Exhibit Z in the case against the idea of true justice existing in the universe is the fact that “Devil’s Express” (aka “Gang Wars”) is only the second and final film starring the man with the greatest name in kung-fu movie history – Warhawk Tanzania. If we lived in the good universe, you could walk into any video store and buy a 10-pack of Warhawk Tanzania movies for about 15 bucks. His name would be rendered in 72-point font on the front cover. All you would probably need is “WARHAWK” and you’d know exactly what you’re getting.
Unfortunately, we live in the evil timeline, where Superman’s rocket is still drifting somewhere between here and Krypton, Bill Pullman will never be elected president in time to save us from the aliens, and Warhawk Tanzania’s IMDB page is effectively blank. It’s a terrible shame, because the man’s name alone should make him a kung-fu Blaxploitation legend, but it’s entirely understandable because “Devil’s Express” is a terrible movie.
Warhawk stars as that staple of 1970s Blaxploitation cinema – the drug-dealing, kung-fu fighting pillar of the community. He’s a role model to the neighborhood kids, a friend of the police department, a martial arts master, and a generous lover. Sure, he and his sidekick Rodan deal cocaine, but this was before Guliani made 42nd Street safe for the Disney Store. Dealing cocaine was like driving for Uber back then.
Before we’re introduced to Warhawk, however, “Devil’s Express” opens with a prologue set in ancient China. A group of monks perform a ritual in which they’re all sacrificed to trap an ancient demon inside of an amulet, which is sealed up in a cave. Warhawk and Rodan come across this cave while on a kung-fu sabbatical, and Rodan decides to bring the amulet home with him. Naturally, this releases the demon, who possesses some poor dope on the boat back to New York and then takes up residence in the subway.
The presence of an ancient Chinese demon lurking under the sidewalks is little more than a complication in the main plotline of “Devil’s Express,” which is more about Warhawk and Rodan squaring off against the local Chinese mob in a kind of vaguely defined turf war. Drugs are stolen, kicks are exchanged. In the midst of all this, the demon murders a few people unfortunate enough to encounter it in the subway, which the Chinese mob blames on Warhawk and Warhawk blames on the Chinese mob. Could it be that Warhawk is the only man who can figure out what’s really going on? Is Warhawk the only man alive who can fight this demon to the death? Will Warhawk have to don golden overalls? Gentle reader, I suspect you already know the answers to these questions.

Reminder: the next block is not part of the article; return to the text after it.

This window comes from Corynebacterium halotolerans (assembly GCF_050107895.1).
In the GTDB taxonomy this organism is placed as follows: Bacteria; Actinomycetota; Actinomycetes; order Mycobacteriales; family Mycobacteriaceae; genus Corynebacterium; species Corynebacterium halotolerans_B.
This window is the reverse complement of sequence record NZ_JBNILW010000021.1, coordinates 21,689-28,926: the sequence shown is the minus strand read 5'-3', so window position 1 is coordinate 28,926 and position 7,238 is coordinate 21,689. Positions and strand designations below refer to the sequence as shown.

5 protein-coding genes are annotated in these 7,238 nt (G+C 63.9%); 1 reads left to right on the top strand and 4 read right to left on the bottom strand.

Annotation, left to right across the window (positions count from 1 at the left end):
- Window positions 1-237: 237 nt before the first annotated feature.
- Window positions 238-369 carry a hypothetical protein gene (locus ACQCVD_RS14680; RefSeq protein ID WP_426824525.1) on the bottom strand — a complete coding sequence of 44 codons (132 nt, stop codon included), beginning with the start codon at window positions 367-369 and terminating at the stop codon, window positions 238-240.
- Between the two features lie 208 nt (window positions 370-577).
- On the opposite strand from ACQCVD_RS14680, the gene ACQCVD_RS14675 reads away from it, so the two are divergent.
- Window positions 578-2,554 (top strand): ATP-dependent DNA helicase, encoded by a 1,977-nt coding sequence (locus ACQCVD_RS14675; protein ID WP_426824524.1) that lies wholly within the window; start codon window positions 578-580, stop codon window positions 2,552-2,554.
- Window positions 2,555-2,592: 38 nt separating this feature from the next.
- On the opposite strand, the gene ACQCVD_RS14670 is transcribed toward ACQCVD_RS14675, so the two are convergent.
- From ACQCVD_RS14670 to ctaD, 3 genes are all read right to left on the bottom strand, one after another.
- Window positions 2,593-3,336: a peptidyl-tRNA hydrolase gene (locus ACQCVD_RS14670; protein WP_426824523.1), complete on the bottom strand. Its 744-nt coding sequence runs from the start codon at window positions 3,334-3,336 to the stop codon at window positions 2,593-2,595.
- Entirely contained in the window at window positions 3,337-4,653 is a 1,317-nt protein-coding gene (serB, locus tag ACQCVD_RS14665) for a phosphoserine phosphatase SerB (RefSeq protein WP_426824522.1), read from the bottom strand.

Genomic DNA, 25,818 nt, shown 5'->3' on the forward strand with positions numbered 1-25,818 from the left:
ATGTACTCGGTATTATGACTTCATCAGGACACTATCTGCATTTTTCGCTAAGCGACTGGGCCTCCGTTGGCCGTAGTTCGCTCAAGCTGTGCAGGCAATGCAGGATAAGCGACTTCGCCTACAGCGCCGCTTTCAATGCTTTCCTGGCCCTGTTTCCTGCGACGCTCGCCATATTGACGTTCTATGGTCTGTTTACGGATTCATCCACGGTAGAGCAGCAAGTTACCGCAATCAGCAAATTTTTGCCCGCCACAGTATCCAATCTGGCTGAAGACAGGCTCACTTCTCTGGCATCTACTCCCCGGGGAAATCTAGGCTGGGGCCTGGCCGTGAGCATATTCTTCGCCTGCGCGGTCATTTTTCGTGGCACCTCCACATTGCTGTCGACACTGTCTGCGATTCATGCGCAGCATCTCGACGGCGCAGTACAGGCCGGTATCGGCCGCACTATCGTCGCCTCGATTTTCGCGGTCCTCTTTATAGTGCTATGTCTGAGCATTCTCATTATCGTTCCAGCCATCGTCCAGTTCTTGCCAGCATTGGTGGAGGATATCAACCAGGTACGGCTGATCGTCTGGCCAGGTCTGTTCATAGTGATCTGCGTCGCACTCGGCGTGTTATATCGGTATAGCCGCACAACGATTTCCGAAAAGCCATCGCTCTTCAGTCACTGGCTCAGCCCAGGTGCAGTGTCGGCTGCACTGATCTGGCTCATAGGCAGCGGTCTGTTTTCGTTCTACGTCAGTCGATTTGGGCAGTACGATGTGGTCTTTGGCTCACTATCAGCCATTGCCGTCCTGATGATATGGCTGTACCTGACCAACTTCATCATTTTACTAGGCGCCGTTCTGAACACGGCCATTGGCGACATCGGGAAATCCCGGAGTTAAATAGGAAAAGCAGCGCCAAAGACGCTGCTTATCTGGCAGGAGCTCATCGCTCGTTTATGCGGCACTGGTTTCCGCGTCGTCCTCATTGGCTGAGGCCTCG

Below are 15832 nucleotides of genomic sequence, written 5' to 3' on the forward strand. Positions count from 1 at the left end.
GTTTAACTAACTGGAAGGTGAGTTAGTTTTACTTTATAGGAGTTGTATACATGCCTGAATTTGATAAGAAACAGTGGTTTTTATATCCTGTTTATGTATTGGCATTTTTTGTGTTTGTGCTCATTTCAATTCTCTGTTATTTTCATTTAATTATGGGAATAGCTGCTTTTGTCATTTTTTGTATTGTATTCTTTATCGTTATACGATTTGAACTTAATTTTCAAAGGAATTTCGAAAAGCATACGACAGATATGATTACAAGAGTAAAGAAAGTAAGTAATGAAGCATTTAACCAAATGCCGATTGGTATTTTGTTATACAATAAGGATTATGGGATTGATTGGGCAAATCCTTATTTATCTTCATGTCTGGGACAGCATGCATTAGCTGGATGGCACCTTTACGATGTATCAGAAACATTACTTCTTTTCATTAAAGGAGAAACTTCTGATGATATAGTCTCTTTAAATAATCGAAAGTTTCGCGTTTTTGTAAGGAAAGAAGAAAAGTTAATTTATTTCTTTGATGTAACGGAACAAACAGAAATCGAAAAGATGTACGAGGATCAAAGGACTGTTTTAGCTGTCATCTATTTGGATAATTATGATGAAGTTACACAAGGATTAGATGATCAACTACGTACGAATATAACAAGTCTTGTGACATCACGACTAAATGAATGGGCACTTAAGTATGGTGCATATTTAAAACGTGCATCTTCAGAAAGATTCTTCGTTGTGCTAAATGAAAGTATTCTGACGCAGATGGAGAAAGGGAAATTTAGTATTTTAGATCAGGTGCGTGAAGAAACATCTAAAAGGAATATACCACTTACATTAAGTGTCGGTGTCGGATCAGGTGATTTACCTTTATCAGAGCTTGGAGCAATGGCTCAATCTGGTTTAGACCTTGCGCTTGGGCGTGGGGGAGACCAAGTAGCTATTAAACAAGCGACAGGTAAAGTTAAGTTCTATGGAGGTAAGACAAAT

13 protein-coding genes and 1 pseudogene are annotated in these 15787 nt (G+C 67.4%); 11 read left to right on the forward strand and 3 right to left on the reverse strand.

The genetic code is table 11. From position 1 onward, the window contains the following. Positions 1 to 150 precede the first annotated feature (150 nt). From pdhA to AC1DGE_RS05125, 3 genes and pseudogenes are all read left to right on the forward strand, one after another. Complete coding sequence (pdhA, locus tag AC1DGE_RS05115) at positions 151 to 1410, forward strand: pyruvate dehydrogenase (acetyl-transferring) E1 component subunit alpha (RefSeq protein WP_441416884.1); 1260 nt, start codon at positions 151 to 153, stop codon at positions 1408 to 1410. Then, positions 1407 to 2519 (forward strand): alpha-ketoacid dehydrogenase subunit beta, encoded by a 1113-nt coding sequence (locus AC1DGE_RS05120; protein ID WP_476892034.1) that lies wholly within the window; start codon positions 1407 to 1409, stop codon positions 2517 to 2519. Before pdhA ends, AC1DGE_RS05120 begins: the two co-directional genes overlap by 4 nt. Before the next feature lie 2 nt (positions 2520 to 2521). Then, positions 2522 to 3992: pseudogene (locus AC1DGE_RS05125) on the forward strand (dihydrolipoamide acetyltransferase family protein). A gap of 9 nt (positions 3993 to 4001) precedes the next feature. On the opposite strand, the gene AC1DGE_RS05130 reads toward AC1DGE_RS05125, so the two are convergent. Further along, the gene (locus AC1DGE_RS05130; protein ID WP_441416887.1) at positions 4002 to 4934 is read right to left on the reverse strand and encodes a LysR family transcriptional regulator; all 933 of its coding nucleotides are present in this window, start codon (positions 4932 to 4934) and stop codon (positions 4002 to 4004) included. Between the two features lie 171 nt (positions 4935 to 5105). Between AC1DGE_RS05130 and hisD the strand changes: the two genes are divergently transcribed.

Even though the name “Warhawk Tanzania” should be a shining beacon cutting through the darkness, it’s a little surprising to me that “Devil’s Express” isn’t better-known because it’s a bonanza for lovers of 70s schlock. The kung-fu kicks rarely connect with their targets, the sound drops out at odd intervals, and the demon makeup alternates between eyes painted on the actor’s eyelids to the cheapest-looking rubber suit. The script implies that mutant dogs and rats are a common problem in New York’s subway tunnels. Karate fights break out over simple arguments. The movie ends abruptly with the most awkward final line of dialogue I think I’ve ever heard.
Standing in the center of it all is Warhawk Tanzania, doing his damnedest to project Shaft-like charisma and almost making it happen. The thing is, he’s not terrible as an actor – he’s at least as good as Chuck Norris – but he’s no better at staged fighting than anyone else in “Devil’s Express.” That’s a real problem, considering how much of the movie is given over to fight scenes. At a time when audiences could see Bruce Lee snap a guy’s neck at a right angle with a faster-than-light kick, Warhawk’s stiff, plodding moves don’t impress.
“Devil’s Express” deserves more recognition than it has. When I watched it on Amazon Prime, there hadn’t been enough views on it to create recommendations. It’s entirely possible I’m the only person who’s watched it so far, but I hope that’s not the case. So many “so bad they’re good” movies are only bad enough to be bad, but not this one. A Warhawk by any other name would kick as much ass.